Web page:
This week the lab activity was to find a librarian from Olympic College and discuss my research question and determine if it needed refinement and if they could help me gather more sources with a better search methodology. The good part was after the meeting the librarian online they brought up some good points about how to search for material better like http://libguides.olympic.edu/index and searching through the article index and refining my search to find more applicable material.
After discussing how well my search methods were working I discovered that I had done a pretty good job so far. Direct source material is the best after all and I had found a lot to use already without any other help. They did say to use the library homepage a lot though, which to be honest was better at published works and a lot things I am finding that relate to my question are not published. The online librarian (named Renton Tech, Librarian Ell) helped me by slightly refining my search methodology, but he did point out some things I already knew like using Google Scholar. After using it I realized that most of the material was published works on game development and some of them did come from books that people from companies that made successful games published, but they seemed more focused on programming methods rather than project planning. It was interesting, but I guess not very helpful for what I want answered.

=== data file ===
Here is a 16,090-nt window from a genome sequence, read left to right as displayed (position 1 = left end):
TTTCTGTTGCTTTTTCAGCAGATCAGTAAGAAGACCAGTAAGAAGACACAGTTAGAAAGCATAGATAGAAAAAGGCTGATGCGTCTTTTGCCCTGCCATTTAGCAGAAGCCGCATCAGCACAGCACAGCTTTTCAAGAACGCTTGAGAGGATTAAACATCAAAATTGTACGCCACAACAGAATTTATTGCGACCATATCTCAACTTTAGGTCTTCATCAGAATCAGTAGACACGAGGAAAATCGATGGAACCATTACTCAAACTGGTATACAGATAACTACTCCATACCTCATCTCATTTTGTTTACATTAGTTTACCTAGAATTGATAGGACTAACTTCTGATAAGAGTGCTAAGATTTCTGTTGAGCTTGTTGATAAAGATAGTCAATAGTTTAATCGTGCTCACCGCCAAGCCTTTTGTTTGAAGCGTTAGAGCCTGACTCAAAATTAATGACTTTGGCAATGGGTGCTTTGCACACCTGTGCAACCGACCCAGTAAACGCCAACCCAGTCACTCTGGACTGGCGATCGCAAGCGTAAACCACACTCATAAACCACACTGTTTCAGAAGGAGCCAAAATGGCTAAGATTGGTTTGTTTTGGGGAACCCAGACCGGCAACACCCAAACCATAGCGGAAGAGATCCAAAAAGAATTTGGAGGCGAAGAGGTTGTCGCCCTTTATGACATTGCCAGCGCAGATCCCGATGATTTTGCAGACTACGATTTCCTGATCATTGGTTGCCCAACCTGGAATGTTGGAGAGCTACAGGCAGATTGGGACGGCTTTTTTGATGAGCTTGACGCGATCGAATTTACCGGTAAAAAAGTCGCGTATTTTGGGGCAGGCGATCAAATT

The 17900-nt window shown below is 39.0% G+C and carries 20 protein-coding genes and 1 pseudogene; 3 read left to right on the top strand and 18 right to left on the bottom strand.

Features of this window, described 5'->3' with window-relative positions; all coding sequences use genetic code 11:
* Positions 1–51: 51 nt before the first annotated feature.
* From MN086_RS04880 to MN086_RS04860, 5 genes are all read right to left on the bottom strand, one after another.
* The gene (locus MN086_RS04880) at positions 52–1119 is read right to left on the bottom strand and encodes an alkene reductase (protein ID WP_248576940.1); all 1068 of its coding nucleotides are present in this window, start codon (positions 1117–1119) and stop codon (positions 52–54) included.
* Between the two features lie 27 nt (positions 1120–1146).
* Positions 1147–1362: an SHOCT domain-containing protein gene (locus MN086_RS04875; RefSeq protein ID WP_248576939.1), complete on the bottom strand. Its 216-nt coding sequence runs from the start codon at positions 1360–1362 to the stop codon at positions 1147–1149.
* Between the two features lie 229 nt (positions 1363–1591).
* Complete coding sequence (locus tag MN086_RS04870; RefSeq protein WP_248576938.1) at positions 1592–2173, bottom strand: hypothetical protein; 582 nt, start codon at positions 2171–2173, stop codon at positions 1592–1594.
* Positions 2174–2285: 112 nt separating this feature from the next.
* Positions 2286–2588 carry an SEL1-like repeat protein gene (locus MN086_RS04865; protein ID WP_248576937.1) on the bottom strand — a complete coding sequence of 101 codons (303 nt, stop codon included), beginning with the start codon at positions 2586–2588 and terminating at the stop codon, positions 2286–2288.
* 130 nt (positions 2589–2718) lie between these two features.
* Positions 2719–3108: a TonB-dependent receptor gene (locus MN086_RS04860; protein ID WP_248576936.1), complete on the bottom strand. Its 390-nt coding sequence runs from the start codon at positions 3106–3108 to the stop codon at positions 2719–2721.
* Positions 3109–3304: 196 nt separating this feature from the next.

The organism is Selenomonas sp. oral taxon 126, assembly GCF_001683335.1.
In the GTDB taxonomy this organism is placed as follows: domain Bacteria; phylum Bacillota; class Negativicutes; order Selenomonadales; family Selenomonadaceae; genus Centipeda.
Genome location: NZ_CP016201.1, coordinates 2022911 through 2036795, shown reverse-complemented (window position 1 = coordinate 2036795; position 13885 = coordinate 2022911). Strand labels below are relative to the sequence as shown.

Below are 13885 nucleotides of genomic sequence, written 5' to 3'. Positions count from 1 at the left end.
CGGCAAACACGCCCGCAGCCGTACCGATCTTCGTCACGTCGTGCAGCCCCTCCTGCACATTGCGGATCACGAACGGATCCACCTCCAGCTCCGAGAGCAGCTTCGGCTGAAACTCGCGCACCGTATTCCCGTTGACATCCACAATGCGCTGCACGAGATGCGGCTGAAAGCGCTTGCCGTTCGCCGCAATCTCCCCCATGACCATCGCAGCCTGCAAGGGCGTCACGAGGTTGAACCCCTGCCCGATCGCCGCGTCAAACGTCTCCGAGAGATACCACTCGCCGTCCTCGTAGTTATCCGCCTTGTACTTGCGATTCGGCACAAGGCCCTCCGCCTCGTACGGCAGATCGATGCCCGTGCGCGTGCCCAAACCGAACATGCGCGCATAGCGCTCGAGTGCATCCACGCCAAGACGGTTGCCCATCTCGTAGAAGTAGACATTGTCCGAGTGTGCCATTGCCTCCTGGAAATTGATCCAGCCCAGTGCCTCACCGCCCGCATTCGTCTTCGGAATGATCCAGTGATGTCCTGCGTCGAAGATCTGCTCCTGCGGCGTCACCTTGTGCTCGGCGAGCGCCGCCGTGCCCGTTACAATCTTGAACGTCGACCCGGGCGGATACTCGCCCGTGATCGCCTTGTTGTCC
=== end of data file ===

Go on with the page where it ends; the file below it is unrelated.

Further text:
Overall the exercise was interesting and brought up some good points about how I could better look for material even though I thought it might be pointless to ask. Since I already had mostly what I needed I took their advice with a grain of salt, if it could help me I would apply it and if not don’t worry about it. I understand that under different circumstances or with a different research topic it might have proven useful to have their help early, but considering the nature of my research question it wasn’t very useful to me. I think if my research question was more generalized rather than so specific the librarian could have been more useful.